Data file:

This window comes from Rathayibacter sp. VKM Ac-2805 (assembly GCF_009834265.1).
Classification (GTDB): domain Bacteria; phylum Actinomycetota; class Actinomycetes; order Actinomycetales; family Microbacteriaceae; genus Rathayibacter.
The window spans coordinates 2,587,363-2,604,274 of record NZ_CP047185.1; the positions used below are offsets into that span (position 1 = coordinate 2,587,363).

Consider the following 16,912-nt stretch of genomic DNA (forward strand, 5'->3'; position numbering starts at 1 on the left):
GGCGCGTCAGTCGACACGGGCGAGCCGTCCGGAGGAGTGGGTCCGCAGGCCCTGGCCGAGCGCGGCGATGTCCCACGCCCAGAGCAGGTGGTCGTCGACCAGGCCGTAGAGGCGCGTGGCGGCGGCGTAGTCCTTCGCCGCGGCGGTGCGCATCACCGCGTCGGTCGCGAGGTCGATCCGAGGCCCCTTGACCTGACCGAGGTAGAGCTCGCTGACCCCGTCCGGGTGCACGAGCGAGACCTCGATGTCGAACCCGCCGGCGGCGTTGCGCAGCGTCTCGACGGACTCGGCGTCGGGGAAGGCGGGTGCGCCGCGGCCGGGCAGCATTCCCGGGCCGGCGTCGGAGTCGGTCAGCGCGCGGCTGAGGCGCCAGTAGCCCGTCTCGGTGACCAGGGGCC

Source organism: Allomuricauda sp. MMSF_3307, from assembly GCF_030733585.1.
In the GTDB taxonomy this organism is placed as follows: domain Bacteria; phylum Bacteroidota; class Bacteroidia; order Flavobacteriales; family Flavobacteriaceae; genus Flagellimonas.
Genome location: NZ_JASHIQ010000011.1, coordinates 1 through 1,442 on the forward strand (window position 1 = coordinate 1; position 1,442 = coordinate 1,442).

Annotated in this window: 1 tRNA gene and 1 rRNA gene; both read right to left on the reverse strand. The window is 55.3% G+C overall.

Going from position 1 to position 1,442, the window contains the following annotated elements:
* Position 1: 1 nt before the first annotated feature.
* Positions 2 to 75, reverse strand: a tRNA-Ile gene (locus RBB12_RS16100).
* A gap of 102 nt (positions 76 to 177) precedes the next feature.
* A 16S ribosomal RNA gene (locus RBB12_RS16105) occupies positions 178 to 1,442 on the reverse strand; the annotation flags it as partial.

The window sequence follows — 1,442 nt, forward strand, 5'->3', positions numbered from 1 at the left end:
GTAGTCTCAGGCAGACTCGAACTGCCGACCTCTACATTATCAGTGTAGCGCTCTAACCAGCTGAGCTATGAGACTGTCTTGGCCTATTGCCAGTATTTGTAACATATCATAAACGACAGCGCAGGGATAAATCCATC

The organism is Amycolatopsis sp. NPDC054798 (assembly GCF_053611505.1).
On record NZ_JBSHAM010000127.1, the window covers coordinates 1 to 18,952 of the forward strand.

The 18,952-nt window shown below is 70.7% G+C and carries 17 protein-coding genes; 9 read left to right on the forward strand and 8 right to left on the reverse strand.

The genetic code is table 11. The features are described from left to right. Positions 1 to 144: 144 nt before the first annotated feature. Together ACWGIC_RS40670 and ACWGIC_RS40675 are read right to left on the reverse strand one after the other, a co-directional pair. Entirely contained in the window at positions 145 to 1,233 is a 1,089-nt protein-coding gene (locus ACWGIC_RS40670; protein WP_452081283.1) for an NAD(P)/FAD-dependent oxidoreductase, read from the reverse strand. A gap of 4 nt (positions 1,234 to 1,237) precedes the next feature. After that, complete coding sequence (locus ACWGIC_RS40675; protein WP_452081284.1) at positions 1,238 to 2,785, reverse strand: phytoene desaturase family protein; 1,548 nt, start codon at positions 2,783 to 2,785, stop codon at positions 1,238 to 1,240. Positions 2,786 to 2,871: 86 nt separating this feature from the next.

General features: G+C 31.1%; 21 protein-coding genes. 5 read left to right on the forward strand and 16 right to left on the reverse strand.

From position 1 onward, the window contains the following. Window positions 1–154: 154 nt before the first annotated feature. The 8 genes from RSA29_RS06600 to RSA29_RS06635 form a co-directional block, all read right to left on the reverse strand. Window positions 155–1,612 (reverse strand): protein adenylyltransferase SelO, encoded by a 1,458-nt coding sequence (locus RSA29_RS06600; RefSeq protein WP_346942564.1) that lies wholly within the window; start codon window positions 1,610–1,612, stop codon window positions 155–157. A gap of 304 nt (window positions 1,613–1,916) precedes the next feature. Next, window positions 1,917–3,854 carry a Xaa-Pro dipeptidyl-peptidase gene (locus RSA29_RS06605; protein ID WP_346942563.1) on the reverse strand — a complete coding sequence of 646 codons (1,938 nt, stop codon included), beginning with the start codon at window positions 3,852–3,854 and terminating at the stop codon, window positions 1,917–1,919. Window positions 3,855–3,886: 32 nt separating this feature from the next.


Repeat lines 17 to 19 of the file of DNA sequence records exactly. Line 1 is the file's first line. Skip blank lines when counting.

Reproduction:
The organism is Amycolatopsis sp. NPDC054798 (assembly GCF_053611505.1).
On record NZ_JBSHAM010000127.1, the window covers coordinates 1 to 18,952 of the forward strand.

The 18,952-nt window shown below is 70.7% G+C and carries 17 protein-coding genes; 9 read left to right on the forward strand and 8 right to left on the reverse strand.